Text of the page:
Lent 2022 Readings
by Reverend Lynn Santulli | March 16, 2022
Meditations for Lent 2022
Reverend Lynn Santulli
Week I – The Christ
Welcome to the first in our series of Lenten reflections for this year, The Christ, the Cross, The Atonement and You. This is the first time we are offering a mid-week, mid-day service, a sort of trial run to see if works better than an evening program. I hope you will find it helpful during your Lenten journey.
A bit about the program first. This series resulted from readings I was doing on the doctrine of atonement, a central doctrine to our Christian faith. What brought this doctrine to my attention once again was the emergence of various doctrines on this topic which directly counter some of our core beliefs. So with questions such as ‘What are these new theories?’ and ‘How do they impact what I and other reformed theologians believe--because all of us are theologians in some respect?’ The more I read, the more I became concerned. Hence, this series which for me will not end with our four sessions together but will continue.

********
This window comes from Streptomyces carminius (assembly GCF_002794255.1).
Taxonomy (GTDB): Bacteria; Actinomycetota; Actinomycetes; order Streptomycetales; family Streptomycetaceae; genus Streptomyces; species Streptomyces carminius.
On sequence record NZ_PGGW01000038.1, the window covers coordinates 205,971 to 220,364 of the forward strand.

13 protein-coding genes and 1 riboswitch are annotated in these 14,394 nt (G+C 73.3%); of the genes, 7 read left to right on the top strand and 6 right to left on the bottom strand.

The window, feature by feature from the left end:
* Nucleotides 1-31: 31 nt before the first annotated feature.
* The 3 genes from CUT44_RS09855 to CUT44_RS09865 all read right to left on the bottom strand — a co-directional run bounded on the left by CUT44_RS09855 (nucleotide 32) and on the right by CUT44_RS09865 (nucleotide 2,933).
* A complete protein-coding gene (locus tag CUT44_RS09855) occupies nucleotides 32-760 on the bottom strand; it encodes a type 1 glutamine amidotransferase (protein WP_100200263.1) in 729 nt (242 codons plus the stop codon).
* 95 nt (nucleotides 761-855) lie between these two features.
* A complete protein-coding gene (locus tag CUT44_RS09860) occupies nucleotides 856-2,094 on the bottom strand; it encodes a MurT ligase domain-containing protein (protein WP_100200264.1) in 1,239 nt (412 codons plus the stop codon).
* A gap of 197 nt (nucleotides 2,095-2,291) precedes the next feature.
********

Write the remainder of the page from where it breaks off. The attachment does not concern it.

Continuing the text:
So, a little groundwork first. What do I mean when I say doctrine of atonement? What is a doctrine? Who decides with it should be? Why is it important? And what then is atonement?
Doctrine is a set of beliefs taught by the Church. Other organizations can have doctrines as well, but we are just interested in church doctrine at this point. When we read the Bible there are all kinds of things in there, various teachings, quotes, principles, rules, etc. Doctrine is a way of extrapolating out of the text certain guiding principles or teachings that help us make sense out of these various verses.
Jack Rogers writes in his book on Presbyterian Creeds, ‘When we state the meaning of a biblical idea, we have created a doctrine. Doctrines comes from the Latin word doctina, which means the content of what is taught. For Christians, a doctrine is the teaching of Scripture on a particular theme. For example, the doctrine of God would be the teaching of all things that the Bible says about God. That would be a pretty tall order, of course. So we tend to break down a vast topic like the doctrine of God into subtopics.’
Carefully examining these topics emerge doctrines, general concepts, derived from a synthesis of many biblical passages on a particular topic.